Mountain Streams  --Vol.15--

Mysterious Bite comes from Wet Flies

When I am fishing with dry flies, playful fish and capricious ones often deceive me. Even when I watch the fly and also the fish jumping at the fly, I am sometimes taken in. As for wet flies, think how much harder. I feel as if I were walking in the dark. Almost all signs I need come from only the pull I can feel at the rod tip. I need a lot of time to solve a question, then another. Nevertheless the hooking probability of wet flies is not so bad. Paradoxically, I think it is good because I never see the fish move, for example, jump over the fly or stop suddenly in front of it. It is easy for me to be calm until the fish takes the fly because it does not bother me in whatever way the fish bites the fly.
Wet flies have got the mysterious power probably because they do more than appeal to fish's simple appetite.

However, quite often I can not hook up the fish although I feel a sign at the rod tip, that means the fish clearly touches the fly. It hardly occurs in proportion to the bite number but exclusively on the particular days. Then I feel bitter that I can not see the fly and the fish in the water.

In my early days of wet flies, I found that I felt the bite at the rod tip very differently according to how strongly the line was tightened although the fish bit the fly in the same way. I can not describe my feeling in words but if I had to, I'd say, thud, bam, boom, donk, gunk, conk, bik-bik, pik, bull-bull, kunk, guee, gyueen, gywaa. Well, I hope you get some hints.
I wonder whether various kinds of bites I feel at the rod tip have something to do with fish's appetite or feeling.

If you are an experienced wet fly fisherman you must know well what kinds of bites lead to the surest hooking. Saying in the other way around, what kinds of bites make you easily give up even if you fail in hooking up the fish? As each angler has got their own fishing style, they have got a different impression on the bite. But no angler denies that the bite type is very different according to whether a fish takes the fly deeply in its mouth or pricks it lightly. It is interesting to imagine in what style the fish eats the fly when you have a bite but hardly hook up fish's jaw. It is possible that the fish "eats" the fly without its mouth.
Does this giant salmon play with the fly? This is so big that Salmon II reel looks like a trout reel.
2 inch Orange Flame. I wonder whether salmon that found it remember those shrimp they ate every day before coming up the river or they attack excitedly that strange shrimp they have never seen.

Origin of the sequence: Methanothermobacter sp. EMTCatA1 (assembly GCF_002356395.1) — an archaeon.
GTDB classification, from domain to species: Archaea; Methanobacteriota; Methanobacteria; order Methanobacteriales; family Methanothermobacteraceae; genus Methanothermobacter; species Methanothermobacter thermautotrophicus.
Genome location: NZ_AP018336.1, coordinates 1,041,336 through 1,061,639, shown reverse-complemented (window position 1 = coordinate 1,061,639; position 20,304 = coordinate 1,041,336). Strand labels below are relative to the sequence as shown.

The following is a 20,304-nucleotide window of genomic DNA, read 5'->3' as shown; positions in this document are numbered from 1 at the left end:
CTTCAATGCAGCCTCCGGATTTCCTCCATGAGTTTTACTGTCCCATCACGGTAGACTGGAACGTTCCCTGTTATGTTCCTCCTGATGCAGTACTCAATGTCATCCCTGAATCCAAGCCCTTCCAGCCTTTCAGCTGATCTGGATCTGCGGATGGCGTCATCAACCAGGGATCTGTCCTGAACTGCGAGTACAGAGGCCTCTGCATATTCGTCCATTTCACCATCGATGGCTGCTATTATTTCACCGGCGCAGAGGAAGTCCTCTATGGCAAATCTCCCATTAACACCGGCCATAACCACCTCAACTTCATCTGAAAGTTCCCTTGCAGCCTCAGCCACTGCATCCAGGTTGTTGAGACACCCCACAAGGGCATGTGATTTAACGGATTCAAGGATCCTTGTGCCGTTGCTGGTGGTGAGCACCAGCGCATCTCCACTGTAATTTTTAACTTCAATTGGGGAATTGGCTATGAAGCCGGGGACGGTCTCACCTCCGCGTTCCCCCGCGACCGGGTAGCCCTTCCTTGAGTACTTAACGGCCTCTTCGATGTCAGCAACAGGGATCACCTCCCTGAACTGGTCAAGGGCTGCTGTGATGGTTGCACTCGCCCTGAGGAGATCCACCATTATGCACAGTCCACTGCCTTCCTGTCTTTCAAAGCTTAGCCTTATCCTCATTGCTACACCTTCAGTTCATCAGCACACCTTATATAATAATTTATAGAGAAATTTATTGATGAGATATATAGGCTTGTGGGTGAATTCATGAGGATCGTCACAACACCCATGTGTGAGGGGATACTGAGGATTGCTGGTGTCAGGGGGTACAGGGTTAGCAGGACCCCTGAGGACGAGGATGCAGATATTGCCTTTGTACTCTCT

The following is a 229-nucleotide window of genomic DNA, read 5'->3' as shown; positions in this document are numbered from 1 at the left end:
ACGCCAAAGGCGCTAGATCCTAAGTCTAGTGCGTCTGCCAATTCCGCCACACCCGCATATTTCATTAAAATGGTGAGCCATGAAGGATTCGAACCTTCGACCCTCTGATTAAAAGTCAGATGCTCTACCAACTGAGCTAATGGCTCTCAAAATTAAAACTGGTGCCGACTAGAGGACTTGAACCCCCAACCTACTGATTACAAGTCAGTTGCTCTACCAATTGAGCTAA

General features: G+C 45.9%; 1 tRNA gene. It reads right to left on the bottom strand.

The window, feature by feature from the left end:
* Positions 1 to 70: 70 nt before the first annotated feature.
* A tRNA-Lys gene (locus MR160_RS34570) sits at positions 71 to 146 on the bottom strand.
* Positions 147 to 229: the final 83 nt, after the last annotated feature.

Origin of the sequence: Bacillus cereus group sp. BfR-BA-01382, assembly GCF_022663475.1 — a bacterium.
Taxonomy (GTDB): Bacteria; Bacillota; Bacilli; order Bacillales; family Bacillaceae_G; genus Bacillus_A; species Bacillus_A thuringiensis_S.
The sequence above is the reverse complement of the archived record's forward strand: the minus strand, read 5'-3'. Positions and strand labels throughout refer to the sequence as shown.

Recently since I concerned myself with salmon fishing I have often been annoyed by that mysterious bite. In salmon fishing we have much less bites than trout fishing. Naturally it is a nerve-racking work not to miss precious chances. Therefore, the problem might weigh on my mind too much. Surely there are some kinds of bites that have never made me hook up fish's jaw. As for sudden strong bite the hook often comes off. But it does so after the fish once catches the hook. So my case here is different. Now one of the worst bites for me is what I feel "coon". It is a mysterious sign. Another one is what I feel "far, far", also a mysterious sign. One thing is sure, I never succeed in hooking by all means and one day that kind of signs frequently comes and lasts. Then I am frustrated all day long. One more thing to add is that many other anglers feel that mysterious sign on the same day.
I keep waiting for a bite in the wide and large stream without knowing when it comes.

When I have a question I usually ask it to good ghillies. I know they cannot give me a correct answer immediately since my question has no definite answer. But they spend the longest hours at the riverside, so they often give me a precious hint. Jonas, a Swedish ghillie, told me two interesting stories about the mysterious bite. Those stories are what he really saw several times during his long career as a ghillie.

One story is about 10 years before. Jonas was watching the river with autumn sign on the bridge. A wind made a tiny leaf flutter to the water surface. To his surprise, a salmon suddenly came up to the leaf from the deep bottom of the pool. Then the fish pricked it with its nose, bit it several times as if it had examined its taste, vomited it and bit it again. Then the fish disappeared. Jonas watched the whole scene and thought that the salmon clearly knew that it was not bait but a leaf.
This salmon came up with Rose Mary in its mouth. I want to ask it why it had the fly in its mouth.
1-1/4 inch Green Wasp. Salmon play with this fly although it must be regarded as bait.

The other story is what happened when an angler tried to fish salmon with lure. Just after the lure settled on the water it bounced back with a big splash. Surely a salmon flicked out the fallen lure with its tail with all its strength. When it happened again, the lure hook caught the salmon tail! Then Jonas saw how the angler got all upset.

After growing very big, salmon are likely to be still as curious as, or more curious than, 20cm yamame trout. It seems that they get their unfavourite thing out of their way or play with what they know is not bait. When I was trying to fish steelhead I had a similar experience. Probably not only salmon but also other fish behave in that way. That might be a key to the mysterious bite. The following is just my imagination because I have never seen the scene. But it might be rather common that salmon flick out the fly or hurl themselves at the fly line or leader in the water.

-- To be continued --
2001/07/29  KEN SAWADA
Tranlated into English by Miyoko Ohtake